Carnival in Madeira has always been celebrated with very enthusiastic revelries, ranging from the traditional "mascarados" (masquerades), street revellers who dressed up in old ragged clothes and blackened their faces with soot, to private balls in local clubs where the revellers wore true disguises based on different themes, such as well-known personalities, occupations or objects.
Carnival festivities had their highlight happening in Rua da Carreira, once the main street of Funchal, centre with a spontaneous parade in which participants shared the party spirit and the typical excesses of Carnival. The street's residents and the revellers competed in a true battle, "fighting" with water, eggs, flour, streamers and confetti. The excesses committed during this parade grew so bad that the authorities were forced to introduce restrictions, which, however, did not discourage the locals from keeping up the tradition of celebrating Carnival in a lively way in the city's streets.
With the growth of the hotel industry in the 1970s, the balls that were held in clubs began to be organised by luxury hotels, such as the Reid's Palace and the Savoy.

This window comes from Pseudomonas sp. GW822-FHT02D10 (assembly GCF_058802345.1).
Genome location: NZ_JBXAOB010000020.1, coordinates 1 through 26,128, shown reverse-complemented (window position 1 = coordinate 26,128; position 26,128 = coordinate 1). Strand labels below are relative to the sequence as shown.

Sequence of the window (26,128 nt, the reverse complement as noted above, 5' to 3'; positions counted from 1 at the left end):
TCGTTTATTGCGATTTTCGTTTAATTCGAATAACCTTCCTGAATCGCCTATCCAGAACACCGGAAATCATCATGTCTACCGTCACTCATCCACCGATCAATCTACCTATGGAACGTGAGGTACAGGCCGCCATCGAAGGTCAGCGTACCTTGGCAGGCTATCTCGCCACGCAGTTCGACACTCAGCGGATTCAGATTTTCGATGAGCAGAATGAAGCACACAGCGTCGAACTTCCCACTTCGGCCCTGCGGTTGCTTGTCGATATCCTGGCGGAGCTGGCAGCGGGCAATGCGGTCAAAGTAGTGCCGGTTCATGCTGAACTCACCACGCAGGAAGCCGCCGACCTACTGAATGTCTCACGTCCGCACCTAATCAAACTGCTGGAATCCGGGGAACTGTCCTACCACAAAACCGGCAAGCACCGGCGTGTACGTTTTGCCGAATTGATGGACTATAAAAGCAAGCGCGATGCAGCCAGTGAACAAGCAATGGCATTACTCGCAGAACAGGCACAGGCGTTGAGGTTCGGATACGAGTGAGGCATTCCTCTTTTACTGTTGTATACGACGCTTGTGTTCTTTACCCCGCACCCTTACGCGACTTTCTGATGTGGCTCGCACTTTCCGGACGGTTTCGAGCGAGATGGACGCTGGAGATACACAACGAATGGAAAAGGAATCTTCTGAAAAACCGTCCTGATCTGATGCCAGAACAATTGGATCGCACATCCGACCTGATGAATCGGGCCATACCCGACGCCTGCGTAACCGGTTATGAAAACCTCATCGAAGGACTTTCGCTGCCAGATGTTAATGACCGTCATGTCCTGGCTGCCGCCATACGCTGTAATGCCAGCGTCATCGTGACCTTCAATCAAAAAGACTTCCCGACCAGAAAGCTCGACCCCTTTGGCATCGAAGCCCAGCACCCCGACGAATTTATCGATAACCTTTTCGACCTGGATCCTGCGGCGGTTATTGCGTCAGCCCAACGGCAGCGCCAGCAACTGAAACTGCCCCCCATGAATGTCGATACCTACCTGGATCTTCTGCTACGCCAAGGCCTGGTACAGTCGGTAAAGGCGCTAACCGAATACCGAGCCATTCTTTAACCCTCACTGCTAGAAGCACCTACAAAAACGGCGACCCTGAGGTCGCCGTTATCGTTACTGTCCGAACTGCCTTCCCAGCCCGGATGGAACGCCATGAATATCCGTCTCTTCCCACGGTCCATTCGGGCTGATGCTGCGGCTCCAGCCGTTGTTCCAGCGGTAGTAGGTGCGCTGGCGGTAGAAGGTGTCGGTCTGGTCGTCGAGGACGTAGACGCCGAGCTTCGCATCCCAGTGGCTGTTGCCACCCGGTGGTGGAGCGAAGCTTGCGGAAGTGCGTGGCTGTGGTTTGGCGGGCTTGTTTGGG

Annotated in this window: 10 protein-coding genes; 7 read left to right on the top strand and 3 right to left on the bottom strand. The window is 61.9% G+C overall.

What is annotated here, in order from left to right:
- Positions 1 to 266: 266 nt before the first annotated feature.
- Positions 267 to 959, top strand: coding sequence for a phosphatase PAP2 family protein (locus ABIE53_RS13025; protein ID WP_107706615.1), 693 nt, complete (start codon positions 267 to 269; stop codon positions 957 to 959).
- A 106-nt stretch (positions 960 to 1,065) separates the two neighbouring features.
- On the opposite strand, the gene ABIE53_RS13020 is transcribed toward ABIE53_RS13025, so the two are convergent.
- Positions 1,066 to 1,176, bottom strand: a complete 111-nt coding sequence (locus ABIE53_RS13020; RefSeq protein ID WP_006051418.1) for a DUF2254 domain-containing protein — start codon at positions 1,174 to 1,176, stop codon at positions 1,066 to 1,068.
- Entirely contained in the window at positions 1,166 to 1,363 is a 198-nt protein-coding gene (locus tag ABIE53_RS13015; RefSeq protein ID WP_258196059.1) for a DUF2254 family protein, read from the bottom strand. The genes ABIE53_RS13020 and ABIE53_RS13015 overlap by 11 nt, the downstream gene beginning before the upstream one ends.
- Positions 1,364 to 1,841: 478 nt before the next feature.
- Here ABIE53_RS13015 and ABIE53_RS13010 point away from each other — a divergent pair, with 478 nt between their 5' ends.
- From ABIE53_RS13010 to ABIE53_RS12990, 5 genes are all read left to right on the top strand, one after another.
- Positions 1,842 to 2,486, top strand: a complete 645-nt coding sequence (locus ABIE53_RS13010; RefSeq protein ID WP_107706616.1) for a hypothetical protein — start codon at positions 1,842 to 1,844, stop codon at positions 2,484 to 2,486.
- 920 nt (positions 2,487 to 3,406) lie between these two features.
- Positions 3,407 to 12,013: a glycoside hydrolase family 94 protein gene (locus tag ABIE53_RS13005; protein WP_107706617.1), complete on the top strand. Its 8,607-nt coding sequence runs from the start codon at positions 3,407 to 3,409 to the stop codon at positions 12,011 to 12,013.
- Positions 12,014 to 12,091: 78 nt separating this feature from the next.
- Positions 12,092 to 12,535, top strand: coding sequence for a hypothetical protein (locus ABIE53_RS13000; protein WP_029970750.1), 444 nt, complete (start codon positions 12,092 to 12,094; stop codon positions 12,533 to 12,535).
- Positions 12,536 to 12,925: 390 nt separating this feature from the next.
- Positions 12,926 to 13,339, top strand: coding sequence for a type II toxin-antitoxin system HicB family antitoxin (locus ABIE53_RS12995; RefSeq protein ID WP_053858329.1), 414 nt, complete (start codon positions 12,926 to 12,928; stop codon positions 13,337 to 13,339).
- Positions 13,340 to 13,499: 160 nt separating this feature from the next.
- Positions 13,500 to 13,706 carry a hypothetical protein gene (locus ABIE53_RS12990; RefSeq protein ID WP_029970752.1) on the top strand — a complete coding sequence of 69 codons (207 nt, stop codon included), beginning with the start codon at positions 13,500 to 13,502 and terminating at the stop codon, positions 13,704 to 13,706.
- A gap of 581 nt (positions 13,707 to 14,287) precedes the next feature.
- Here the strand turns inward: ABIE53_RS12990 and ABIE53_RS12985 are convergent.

In the late 1970s, Carnival starts to be officially celebrated and goes into the streets with a new format and organisation, rapidly developing into today's internationally famous tourist attraction, Madeira Carnival Festivities.
The Regional Secretariat of Tourism starts organising both the Parade of Floats and the Slapstick Parade.
The Parade of Floats brings into the streets the organised groups that took part in the private Carnival balls (held in ballrooms and hotels) in order to share their creativity with residents and visitors.
Both parades start having a prearranged itinerary, allowing revellers to have fun and, at the same time, allowing the parade to be better appreciated by the spectators placed along the route. Since then, the event has earned notoriety until it became of the biggest tourist events in Madeira Islands.